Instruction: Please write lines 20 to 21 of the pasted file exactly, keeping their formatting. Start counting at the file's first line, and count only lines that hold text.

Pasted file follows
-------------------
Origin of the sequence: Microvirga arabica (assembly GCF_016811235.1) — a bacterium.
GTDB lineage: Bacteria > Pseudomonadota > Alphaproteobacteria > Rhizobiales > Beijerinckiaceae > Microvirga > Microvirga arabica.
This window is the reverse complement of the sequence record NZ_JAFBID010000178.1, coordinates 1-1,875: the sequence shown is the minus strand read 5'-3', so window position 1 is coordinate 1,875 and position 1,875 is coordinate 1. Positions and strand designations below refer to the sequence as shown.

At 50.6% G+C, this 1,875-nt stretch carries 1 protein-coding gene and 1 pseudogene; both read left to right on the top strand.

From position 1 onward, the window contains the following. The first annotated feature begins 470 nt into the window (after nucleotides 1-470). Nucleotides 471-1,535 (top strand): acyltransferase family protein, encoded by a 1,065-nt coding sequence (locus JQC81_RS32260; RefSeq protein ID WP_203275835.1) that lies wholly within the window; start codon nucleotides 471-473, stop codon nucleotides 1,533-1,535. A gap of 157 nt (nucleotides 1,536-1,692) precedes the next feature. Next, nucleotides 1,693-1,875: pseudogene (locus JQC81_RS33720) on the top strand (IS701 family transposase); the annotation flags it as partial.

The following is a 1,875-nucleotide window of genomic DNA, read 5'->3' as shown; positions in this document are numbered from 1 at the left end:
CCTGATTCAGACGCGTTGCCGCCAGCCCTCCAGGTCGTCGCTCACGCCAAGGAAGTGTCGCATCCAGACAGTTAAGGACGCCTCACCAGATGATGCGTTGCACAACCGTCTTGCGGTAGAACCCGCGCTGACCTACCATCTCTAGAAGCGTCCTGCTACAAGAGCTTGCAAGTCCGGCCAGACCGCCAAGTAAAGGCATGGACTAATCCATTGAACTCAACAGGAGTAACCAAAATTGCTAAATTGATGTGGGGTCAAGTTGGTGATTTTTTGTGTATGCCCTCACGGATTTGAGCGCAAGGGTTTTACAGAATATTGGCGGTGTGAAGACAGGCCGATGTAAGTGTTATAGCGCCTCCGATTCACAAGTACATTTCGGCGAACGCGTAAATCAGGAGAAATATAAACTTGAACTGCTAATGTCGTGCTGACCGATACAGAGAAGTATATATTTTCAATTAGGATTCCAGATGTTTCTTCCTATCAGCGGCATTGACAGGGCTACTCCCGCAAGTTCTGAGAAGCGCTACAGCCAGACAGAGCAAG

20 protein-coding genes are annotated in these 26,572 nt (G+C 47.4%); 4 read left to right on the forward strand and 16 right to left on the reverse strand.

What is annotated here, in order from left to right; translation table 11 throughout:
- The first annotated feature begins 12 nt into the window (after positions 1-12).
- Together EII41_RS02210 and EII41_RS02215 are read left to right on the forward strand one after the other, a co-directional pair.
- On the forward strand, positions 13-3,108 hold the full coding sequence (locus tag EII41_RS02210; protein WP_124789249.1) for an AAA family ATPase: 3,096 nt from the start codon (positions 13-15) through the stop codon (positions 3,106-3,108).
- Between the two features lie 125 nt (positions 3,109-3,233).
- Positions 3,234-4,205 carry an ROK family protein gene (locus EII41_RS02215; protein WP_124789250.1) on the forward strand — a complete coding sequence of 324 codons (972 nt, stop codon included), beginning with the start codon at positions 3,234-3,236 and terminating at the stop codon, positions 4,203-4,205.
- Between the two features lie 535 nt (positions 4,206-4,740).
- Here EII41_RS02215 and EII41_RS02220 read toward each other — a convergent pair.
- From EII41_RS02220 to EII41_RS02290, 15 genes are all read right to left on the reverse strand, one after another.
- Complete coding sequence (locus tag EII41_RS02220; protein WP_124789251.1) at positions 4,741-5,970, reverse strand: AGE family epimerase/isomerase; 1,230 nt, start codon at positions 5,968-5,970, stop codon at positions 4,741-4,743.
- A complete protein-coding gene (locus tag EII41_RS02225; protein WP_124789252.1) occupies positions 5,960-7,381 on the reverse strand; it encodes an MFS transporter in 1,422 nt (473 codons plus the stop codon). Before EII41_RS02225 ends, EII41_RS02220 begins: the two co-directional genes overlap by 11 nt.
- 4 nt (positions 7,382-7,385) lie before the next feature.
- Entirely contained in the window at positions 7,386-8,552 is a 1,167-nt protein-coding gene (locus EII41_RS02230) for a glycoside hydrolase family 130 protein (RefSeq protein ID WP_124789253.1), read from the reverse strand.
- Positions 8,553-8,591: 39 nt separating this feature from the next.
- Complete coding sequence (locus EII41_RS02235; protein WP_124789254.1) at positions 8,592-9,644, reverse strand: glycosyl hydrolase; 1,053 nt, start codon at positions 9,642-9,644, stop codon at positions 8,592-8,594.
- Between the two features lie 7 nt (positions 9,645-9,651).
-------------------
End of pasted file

- 4 nt (positions 7,382-7,385) lie before the next feature.
- Entirely contained in the window at positions 7,386-8,552 is a 1,167-nt protein-coding gene (locus EII41_RS02230) for a glycoside hydrolase family 130 protein (RefSeq protein ID WP_124789253.1), read from the reverse strand.